Analysis |

Israel Should Fight the Coronavirus With a Scalpel, Not a Sledgehammer

An experiment with continual monitoring at Israel Aerospace shows the way. But Health Ministry isn’t interested

Meirav Arlosoroff
Meirav Arlosoroff
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A sign reads "Don't panic" above the Carmel Market shops closed during Israel's coronavirus lockdown in Tel Aviv, March 25, 2020.
A sign reads "Don't panic" above the Carmel Market shops closed during Israel's coronavirus lockdown in Tel Aviv, March 25, 2020.Credit: Meged Gozani
Meirav Arlosoroff
Meirav Arlosoroff

Several of the most critical units of Israel Aerospace Industries have been working at nearly full capacity even as the coronavirus rages across Israel. IAI has been designated an essential industry but that doesn’t gives its workers any added protection against contagion and the need for many of them to go into quarantine. To address the quandary, management worked with a lab at Hadassah Medical Center to develop what they call a “green island.”

The idea is to continually identify coronavirus carriers among the workforce. The test is done every three days – the minimum time it takes for a newly infected person to show symptoms – on each worker. Those who are found to be carriers are immediately sent into quarantine; those who are clean continue working full time.

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The system isn’t foolproof. It’s clear that some carriers test negative or only test positive after they have infected others. But the intensive testing enables IAI to constantly isolate carriers and let a critical mass of others stay at their jobs.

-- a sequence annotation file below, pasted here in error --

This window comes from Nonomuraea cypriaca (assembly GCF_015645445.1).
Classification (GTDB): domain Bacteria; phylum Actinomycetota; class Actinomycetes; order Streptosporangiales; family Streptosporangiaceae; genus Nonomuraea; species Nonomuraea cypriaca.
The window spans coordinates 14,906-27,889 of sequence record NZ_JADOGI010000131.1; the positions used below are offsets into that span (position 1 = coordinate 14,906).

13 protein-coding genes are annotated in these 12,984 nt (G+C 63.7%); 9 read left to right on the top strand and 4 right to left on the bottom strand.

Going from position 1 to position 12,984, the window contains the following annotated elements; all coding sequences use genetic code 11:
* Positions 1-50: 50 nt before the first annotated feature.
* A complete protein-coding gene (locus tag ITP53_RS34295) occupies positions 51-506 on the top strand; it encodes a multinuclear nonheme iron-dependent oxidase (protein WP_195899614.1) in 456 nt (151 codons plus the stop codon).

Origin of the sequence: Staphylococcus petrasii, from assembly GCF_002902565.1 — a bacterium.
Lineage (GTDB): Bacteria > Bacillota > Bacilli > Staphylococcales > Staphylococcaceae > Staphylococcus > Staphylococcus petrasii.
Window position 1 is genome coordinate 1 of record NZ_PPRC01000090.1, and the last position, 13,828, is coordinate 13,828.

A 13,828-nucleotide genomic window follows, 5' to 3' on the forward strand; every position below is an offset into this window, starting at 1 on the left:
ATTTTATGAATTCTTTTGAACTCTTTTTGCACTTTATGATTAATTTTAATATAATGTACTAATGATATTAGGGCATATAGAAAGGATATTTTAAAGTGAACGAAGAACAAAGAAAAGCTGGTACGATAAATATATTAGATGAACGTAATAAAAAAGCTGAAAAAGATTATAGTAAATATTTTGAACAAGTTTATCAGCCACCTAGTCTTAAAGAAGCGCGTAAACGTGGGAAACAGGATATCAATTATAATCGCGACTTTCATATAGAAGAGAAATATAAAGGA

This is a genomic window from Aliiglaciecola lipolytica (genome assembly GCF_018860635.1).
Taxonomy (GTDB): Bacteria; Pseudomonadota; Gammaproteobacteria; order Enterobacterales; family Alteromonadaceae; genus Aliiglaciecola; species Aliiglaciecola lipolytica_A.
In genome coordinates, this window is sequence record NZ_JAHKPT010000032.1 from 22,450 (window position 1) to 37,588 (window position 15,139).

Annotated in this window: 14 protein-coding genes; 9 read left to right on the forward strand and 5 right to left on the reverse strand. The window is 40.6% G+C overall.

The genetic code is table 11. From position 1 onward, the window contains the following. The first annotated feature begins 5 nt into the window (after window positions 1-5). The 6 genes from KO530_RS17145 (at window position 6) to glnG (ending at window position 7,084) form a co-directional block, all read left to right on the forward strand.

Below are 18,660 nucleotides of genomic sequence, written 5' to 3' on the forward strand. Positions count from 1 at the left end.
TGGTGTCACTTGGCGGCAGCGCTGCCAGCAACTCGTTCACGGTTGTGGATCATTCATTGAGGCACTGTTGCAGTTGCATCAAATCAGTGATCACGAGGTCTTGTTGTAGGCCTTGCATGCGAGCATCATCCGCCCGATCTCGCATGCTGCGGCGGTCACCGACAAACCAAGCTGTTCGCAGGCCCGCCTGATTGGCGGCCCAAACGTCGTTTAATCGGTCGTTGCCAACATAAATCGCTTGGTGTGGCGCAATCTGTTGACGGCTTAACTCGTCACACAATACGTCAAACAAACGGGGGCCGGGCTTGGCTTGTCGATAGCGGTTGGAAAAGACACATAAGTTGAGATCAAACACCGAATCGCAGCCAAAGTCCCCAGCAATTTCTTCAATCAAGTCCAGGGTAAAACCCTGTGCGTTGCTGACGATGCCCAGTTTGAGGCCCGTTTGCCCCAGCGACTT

Hadassah was the first in Israel to use the model, employing it for its own medical staff. The decision by the hospital’s CEO, Zeev Rotstein, to introduce the system went against the Health Ministry’s opinion, but it appears it’s been the way Hadassah has been able to operate at a much higher level than other Israeli medical centers.

Health officials are now trying to deploy Green Island nationwide. “At Israel Electric Corporation [the government-owned power utility], there are already 250 employees in quarantine and we can’t be in a situation where IEC is paralyzed because so many employees are sick. We need to start monitoring and testing them,” said one official, who asked not to be identified.

Some want to start introducing the system in all critical sectors of the economy, such as infrastructure and the military industries, and then gradually expand it to the general population. The idea is to ease the lockdown and enable the Israeli economy to return to some semblance of normalcy. It could end up being Israel’s exit strategy for ending the lockdown even as the epidemic continues.

But for now, it’s not happening. The Energy Ministry’s request to monitor workers employed at major infrastructure sites has not been approved by the Health Ministry. IAI remains the only place where Green Island is being used.

Green Island is among the most prominent of several strategies that offer an alternative to the near-complete lockdown of the economy that Prime Minister Benjamin Netanyahu proposed Monday night. As time goes on, however, voices opposed to a “big and dumb” lockdown are rising; more and more are calling for a “smart, selective” lockdown.

Closed shops in a street in Ashkelon during spread of coronavirus disease, Israel March 20, 2020. Credit: AMIR COHEN/ REUTERS

A smart lockdown operates according to five main principles.

The first is to rein in the epidemic by reaching the point of “herd immunity,” at which so many people have been infected and become immune that the virus has nowhere to spread. The experience of China and Italy have shown that this point doesn’t require the entire population to be infected; it’s enough that local epicenters reach it to contain the contagion.